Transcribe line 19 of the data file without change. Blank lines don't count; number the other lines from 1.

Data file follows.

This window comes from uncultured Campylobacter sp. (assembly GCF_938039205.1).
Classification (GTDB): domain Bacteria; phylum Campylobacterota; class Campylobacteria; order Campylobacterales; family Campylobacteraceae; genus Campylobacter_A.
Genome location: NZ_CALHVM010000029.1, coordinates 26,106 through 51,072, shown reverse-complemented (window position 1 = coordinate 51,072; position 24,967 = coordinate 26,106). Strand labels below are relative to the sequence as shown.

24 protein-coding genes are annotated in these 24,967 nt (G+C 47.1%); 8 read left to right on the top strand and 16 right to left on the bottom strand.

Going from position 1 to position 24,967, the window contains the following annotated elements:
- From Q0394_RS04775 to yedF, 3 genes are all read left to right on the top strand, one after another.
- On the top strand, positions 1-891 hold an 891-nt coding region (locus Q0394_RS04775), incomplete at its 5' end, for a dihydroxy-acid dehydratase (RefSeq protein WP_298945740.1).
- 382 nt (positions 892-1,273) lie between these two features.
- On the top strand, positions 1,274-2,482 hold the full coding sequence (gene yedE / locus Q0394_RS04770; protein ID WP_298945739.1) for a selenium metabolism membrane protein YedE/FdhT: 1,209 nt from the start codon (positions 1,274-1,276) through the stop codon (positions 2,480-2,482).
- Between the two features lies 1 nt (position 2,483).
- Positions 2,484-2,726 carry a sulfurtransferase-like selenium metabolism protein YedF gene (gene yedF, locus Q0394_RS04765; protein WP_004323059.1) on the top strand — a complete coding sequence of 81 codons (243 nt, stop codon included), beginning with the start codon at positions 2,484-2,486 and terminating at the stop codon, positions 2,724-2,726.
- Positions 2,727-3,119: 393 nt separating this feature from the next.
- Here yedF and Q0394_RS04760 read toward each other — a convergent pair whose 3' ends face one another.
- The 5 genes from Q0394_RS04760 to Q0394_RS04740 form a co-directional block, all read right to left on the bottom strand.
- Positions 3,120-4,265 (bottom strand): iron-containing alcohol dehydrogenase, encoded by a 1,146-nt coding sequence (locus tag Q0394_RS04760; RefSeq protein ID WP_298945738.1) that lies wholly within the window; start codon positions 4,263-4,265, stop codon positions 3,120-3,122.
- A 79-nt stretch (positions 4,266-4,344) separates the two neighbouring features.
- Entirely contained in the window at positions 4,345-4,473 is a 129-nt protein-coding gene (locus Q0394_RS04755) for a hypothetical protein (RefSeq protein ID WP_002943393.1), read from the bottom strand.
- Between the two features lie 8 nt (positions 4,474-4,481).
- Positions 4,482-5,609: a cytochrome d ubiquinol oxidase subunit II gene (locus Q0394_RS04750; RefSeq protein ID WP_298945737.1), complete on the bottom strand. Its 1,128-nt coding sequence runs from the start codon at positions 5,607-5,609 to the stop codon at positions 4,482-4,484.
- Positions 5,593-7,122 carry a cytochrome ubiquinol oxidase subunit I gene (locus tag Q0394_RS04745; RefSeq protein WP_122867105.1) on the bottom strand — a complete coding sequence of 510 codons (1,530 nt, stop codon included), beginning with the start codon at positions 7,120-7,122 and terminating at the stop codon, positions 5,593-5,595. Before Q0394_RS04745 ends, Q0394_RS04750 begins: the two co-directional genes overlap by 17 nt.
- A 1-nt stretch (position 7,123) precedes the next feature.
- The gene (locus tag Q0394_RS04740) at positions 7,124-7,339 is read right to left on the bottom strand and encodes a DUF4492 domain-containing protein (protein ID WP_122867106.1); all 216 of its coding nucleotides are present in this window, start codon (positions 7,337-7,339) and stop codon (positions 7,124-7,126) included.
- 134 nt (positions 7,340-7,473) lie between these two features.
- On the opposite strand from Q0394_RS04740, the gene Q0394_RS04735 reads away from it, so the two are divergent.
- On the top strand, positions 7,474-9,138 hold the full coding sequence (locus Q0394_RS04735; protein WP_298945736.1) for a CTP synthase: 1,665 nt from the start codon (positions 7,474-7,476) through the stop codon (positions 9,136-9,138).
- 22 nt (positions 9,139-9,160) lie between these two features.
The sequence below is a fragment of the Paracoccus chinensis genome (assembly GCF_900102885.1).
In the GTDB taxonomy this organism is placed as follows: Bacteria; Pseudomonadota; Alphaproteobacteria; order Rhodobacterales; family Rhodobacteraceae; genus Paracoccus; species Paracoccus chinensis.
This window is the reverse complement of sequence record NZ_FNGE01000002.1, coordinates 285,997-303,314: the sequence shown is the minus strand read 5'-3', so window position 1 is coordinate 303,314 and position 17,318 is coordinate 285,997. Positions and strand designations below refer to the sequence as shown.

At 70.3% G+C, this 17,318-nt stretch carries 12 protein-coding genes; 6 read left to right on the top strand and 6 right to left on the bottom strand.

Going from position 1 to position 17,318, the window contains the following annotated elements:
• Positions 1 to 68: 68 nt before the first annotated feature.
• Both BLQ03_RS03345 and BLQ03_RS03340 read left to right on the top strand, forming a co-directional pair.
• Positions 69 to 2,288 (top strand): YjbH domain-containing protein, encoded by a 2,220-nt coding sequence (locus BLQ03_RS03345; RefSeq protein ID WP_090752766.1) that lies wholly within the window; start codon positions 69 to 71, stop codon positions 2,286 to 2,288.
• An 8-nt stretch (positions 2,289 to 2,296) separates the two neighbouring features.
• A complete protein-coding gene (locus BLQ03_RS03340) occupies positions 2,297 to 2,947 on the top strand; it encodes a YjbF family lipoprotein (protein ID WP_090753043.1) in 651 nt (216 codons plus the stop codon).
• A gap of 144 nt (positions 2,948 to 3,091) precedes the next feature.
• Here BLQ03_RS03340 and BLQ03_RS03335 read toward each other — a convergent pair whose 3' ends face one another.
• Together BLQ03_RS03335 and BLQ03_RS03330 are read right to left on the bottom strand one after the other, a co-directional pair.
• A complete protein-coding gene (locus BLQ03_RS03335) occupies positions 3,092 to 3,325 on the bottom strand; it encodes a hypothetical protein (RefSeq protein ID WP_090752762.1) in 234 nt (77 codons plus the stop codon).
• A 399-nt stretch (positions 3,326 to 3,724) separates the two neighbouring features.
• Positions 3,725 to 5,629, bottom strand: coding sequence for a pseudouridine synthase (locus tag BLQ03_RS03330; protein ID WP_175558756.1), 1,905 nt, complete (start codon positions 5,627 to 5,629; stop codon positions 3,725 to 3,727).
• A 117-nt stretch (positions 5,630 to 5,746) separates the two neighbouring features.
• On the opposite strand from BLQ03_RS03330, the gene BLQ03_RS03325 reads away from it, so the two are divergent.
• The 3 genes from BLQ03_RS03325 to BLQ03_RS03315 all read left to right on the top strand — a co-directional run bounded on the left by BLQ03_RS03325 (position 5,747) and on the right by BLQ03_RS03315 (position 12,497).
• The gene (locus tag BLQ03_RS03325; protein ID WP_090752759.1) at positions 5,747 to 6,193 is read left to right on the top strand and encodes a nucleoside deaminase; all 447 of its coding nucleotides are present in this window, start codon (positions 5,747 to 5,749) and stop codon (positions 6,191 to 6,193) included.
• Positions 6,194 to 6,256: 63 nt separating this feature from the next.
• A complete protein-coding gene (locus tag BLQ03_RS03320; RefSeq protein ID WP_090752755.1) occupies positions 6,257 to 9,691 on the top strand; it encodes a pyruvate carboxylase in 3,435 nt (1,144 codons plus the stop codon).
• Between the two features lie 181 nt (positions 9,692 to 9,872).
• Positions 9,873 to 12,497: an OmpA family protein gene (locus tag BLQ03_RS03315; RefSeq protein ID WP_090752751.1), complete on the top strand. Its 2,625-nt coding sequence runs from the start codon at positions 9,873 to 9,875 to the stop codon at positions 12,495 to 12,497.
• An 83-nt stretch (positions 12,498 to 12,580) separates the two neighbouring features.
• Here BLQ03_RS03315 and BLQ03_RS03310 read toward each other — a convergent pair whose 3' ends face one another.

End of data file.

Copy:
- Positions 4,482-5,609: a cytochrome d ubiquinol oxidase subunit II gene (locus Q0394_RS04750; RefSeq protein ID WP_298945737.1), complete on the bottom strand. Its 1,128-nt coding sequence runs from the start codon at positions 5,607-5,609 to the stop codon at positions 4,482-4,484.